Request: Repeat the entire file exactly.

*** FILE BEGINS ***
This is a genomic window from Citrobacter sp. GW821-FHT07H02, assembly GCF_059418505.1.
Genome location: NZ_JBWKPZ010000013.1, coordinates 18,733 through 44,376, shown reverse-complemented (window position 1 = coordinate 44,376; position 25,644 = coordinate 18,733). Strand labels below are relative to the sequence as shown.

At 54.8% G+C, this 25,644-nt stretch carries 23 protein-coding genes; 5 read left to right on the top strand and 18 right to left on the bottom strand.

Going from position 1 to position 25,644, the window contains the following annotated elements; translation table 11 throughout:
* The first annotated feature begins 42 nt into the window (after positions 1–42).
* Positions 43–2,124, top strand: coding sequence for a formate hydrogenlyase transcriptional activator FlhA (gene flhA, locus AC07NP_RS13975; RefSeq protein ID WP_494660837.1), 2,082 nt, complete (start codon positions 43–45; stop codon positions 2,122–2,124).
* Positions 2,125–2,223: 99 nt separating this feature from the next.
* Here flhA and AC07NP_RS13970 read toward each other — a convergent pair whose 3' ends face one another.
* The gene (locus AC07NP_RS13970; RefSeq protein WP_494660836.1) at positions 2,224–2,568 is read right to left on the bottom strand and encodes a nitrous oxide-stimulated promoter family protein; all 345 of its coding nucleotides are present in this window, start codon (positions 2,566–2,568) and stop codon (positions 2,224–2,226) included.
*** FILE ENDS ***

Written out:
This is a genomic window from Citrobacter sp. GW821-FHT07H02, assembly GCF_059418505.1.
Genome location: NZ_JBWKPZ010000013.1, coordinates 18,733 through 44,376, shown reverse-complemented (window position 1 = coordinate 44,376; position 25,644 = coordinate 18,733). Strand labels below are relative to the sequence as shown.

At 54.8% G+C, this 25,644-nt stretch carries 23 protein-coding genes; 5 read left to right on the top strand and 18 right to left on the bottom strand.

Going from position 1 to position 25,644, the window contains the following annotated elements; translation table 11 throughout:
* The first annotated feature begins 42 nt into the window (after positions 1–42).
* Positions 43–2,124, top strand: coding sequence for a formate hydrogenlyase transcriptional activator FlhA (gene flhA, locus AC07NP_RS13975; RefSeq protein ID WP_494660837.1), 2,082 nt, complete (start codon positions 43–45; stop codon positions 2,122–2,124).
* Positions 2,125–2,223: 99 nt separating this feature from the next.
* Here flhA and AC07NP_RS13970 read toward each other — a convergent pair whose 3' ends face one another.
* The gene (locus AC07NP_RS13970; RefSeq protein WP_494660836.1) at positions 2,224–2,568 is read right to left on the bottom strand and encodes a nitrous oxide-stimulated promoter family protein; all 345 of its coding nucleotides are present in this window, start codon (positions 2,566–2,568) and stop codon (positions 2,224–2,226) included.